As for putting the surge protector after the UPS the same applies. Everyone thinks they can buy a 500VA UPS and then just load the he!! out of it and it will handle the load with no problem. Again, use a little common sense and don't exceed the rating of the UPS, preferably leave a little head room as well. The only problem that they indicated was with a surge protector that additionally employed EMI/RFI filtering. Their concern in that case was that apparently this caused distribution problems in the surge strip so that some loads would not receive an adequate current. So they say use a power distribution unit. I assume they are talking about a standard power strip, but I can't be sure. If you use a surge protector without EMI/RFI filtering it would be the same. As I stated in my post above the only difference is the MOVs tied to ground, and they don't conduct unless there is a surge. I use one after the UPS, but not for protection just because it was handy and I needed additional outlets. Also plug the computer into the UPS directly and the peripherals e.g.,speakers, routers, modems etc. into the power strip, because they draw less current and are less sensitive.
a c 78 ) Power supply
January 28, 2008 5:01:20 AM

thats a nice unit....kind of surprised at your load power....but hey(the extra video card does add)........
January 28, 2008 5:13:38 AM

That's a nice one. It's rated at 850 watts, you don't really want to run your UPS at max anyway. That unit gives you 13.1 minutes @ 432.5 watts, so it looks like you chose the right size. Also, it leaves you with a little head room. I'm sure you will find something else to plug into it.
January 28, 2008 6:40:18 AM

ausch30 said:
I just bought this one yesterday (Sunday). It's a little overkill but a very good price. According to the LCD my system is using about 500watts under load.
http://www.circuitcity.com/ccd/productDetail.do?oid=163...;PRODUCTS&cm_ite=1%20PRODUCT&cm_keycode=3


Hmm... That means that you are pulling about 4.125 A from the wall at 120 VAC. I am dubious.

Are the batteries fully charged?

Have you installed the APC software?

Have you run the self-test / diagnostics?

Something's wrong here, there is no way that your piddly system can be pulling that many watts. Don't mean to offend, but I've seen some pretty mean servers with rather large drive arrays that don't pull that many watts under heavy load.
January 28, 2008 7:33:55 AM

on a rough guess his base system is about 300W give or take. Add the monitor, that he probably has plugged in and that adds 85W. Add the router, modem, speakers and sundry USB goodies and you are approaching 500W. So it could be at 500. I'm sure you just have the server boxes plugged in w/o all the additional goodies.
January 28, 2008 1:41:38 PM

I am glad that the postings above have provided a lot more information about these devices than one could find
at the vendor's website. One aspect of the UPS that is still confusing to me is the different types available (off-line, line-interactive etc) and the advantages of each time. Any ideas guys ?
January 28, 2008 3:08:48 PM

I'd like to amplify and perhaps add some simplification to what supremelaw had to say about the PowerChute software that comes with the APC brand: It allows you change frequency and voltage specs to limit variations and provide smoother power to your components. As systemlord mentioned, many believe that these minor changes in voltage/frequency just might be why we see significantly decreased life of not only our computer components but also our other electronics.

Wanted to throw out another recent experience. I have an AR power strip/supressor on my large screen TV. I noticed a squeal from the strip and thought maybe it was defective. The squeal turned out to be the ground alert. Upon further investigation, found that none of the outlets on that circuit were connected to ground. It appears that when the circuit was installed, the electrician relied on the wall box to provide a ground and not the outlet post. Unfortunately, these were plastic boxes!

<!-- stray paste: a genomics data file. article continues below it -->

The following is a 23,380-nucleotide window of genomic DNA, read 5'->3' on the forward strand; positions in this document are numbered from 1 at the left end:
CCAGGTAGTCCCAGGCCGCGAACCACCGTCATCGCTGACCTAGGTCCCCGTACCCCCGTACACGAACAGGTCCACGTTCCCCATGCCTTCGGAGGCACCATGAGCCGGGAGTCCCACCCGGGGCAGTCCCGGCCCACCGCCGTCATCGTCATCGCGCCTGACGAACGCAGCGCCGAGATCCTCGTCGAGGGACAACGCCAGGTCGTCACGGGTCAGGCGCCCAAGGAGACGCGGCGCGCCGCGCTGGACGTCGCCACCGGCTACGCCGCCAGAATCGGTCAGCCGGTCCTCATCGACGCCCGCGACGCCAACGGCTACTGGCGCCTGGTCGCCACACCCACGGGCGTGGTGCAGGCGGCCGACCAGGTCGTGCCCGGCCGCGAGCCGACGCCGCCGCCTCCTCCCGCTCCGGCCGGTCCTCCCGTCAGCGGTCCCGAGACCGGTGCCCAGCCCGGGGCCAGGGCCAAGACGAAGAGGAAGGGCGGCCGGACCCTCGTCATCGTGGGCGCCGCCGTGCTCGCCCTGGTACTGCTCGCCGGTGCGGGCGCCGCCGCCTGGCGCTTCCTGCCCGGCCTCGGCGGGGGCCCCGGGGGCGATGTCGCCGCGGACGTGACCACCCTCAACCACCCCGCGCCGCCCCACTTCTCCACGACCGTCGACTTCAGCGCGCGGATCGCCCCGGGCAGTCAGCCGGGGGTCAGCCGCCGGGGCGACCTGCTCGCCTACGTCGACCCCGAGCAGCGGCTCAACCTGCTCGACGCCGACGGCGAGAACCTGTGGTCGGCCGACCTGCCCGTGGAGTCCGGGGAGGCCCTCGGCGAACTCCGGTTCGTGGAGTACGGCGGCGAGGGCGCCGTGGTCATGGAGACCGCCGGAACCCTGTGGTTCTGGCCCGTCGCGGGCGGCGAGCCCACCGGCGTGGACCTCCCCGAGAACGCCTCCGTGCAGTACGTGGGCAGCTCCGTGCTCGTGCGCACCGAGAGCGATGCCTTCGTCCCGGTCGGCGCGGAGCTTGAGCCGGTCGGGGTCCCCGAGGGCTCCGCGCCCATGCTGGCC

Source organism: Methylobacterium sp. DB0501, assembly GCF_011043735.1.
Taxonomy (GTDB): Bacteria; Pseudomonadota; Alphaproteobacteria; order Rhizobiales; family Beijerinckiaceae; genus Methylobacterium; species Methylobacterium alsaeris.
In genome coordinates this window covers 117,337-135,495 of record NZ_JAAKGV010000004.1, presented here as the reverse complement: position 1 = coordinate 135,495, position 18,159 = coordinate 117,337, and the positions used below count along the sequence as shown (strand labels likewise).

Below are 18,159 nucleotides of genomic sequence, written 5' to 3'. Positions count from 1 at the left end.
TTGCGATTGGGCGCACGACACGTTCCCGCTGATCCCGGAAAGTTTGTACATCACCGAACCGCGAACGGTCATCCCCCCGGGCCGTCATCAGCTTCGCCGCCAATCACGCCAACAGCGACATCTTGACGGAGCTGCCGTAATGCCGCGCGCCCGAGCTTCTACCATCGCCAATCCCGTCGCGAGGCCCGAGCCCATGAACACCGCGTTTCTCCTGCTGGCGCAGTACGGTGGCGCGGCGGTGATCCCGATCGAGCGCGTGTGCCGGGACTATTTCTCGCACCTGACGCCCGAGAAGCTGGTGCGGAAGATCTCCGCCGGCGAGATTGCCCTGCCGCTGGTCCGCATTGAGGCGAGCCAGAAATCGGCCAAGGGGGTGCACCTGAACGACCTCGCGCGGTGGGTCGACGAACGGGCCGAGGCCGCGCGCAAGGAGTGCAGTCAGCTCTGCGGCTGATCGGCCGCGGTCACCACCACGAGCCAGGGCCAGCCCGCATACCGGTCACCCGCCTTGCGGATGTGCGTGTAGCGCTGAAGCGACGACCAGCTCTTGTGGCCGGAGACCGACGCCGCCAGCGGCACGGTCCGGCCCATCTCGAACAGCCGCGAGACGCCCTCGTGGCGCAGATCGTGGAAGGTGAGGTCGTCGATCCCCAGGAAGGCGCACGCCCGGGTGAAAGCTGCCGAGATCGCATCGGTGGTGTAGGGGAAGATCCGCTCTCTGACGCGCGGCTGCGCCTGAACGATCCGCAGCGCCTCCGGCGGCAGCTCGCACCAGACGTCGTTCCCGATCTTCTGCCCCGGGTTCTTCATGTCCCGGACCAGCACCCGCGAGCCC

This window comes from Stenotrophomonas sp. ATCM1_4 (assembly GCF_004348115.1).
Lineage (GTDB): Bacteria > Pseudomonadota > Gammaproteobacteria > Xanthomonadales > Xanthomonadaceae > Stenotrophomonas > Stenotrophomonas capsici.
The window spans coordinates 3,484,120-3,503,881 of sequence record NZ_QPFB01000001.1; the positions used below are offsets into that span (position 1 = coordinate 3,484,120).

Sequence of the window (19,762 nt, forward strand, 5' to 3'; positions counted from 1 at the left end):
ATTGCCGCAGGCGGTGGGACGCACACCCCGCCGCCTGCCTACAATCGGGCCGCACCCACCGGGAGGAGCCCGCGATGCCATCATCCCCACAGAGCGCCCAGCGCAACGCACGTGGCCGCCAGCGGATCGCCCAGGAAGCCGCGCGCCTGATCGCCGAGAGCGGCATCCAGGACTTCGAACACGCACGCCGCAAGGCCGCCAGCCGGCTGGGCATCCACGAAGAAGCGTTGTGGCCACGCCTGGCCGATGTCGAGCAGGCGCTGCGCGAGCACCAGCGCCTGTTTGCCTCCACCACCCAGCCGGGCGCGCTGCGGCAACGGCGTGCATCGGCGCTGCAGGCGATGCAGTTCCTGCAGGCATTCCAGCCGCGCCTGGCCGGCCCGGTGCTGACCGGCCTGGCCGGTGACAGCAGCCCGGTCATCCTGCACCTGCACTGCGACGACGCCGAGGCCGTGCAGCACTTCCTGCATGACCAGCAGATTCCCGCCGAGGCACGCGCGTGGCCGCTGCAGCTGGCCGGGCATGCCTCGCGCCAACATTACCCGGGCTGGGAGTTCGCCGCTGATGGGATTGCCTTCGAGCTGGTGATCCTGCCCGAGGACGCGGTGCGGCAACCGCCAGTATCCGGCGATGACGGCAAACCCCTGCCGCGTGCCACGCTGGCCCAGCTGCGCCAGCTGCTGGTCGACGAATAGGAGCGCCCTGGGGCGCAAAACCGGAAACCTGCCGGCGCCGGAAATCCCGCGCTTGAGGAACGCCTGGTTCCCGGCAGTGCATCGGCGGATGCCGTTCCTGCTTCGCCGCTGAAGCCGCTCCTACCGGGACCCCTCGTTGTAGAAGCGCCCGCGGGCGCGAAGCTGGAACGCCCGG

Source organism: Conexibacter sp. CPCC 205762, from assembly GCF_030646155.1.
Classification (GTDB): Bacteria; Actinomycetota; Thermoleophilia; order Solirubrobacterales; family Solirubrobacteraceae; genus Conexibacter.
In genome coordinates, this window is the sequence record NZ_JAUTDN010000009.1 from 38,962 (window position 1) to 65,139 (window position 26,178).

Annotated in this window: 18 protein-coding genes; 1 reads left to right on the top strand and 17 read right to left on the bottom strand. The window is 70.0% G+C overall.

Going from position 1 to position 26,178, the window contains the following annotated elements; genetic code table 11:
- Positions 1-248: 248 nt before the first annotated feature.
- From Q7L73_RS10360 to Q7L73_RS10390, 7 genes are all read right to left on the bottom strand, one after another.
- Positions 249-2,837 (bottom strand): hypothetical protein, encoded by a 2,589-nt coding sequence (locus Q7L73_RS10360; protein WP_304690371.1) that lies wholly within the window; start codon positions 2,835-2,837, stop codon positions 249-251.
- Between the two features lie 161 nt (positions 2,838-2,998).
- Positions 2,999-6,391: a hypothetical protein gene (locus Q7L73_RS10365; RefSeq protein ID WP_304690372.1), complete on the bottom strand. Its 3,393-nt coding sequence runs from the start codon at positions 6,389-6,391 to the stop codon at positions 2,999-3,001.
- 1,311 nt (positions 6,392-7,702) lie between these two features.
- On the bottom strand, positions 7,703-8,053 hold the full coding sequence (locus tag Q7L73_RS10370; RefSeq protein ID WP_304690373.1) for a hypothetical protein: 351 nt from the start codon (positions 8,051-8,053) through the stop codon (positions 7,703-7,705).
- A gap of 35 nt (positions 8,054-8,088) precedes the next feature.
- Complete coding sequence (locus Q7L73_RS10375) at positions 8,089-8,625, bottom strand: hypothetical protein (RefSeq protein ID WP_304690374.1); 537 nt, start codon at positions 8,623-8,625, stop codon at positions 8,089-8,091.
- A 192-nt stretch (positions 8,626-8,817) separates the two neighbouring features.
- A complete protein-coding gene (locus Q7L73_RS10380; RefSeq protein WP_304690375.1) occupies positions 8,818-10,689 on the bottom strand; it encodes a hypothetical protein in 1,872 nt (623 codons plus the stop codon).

It seems to me that the circuitry protection and monitoring with line smoothing (not line conditioning) along with surge supression are critical functions of the UPS.
January 28, 2008 3:11:14 PM

croc said:
Hmm... That means that you are pulling about 4.125 A from the wall at 120 VAC. I am dubious.

Are the batteries fully charged?

Have you installed the APC software?

Have you run the self-test / diagnostics?

Something's wrong here, there is no way that your piddly system can be pulling that many watts. Don't mean to offend, but I've seen some pretty mean servers with rather large drive arrays that don't pull that many watts under heavy load.


I have 4 hard drives and the CPU and both video cards are overclocked. Also my speakers are plugged into it and the take 50watts by themselves.
January 28, 2008 3:54:00 PM

croc said:
Hmm... That means that you are pulling about 4.125 A from the wall at 120 VAC. I am dubious.

Are the batteries fully charged?

Have you installed the APC software?

Have you run the self-test / diagnostics?

Something's wrong here, there is no way that your piddly system can be pulling that many watts. Don't mean to offend, but I've seen some pretty mean servers with rather large drive arrays that don't pull that many watts under heavy load.


Although I knew the wiring in my building was bad I found out when I hooked up the UPS that the plug is only delivering 112volts rather than the standard 120.
a c 78 ) Power supply
January 28, 2008 4:05:52 PM

actually in the USA they state 110 as normal don't they? Everything i ever bought there was 110 @ 50hz(vs the 120 @60 i have)
a c 121 ) Power supply
January 28, 2008 4:39:32 PM

USA is typically 110-120VAC, at 60Hz.
A reason for not plugging a surge protector in after a UPS is because it may react unpredictably to the waveform of the UPS when it is on battery. Better ones (like APC) approximate a sine wave, but cheaper and/or older UPS units used to provide more of a square wave, and the usual methods of figuring RMS didn't apply.
!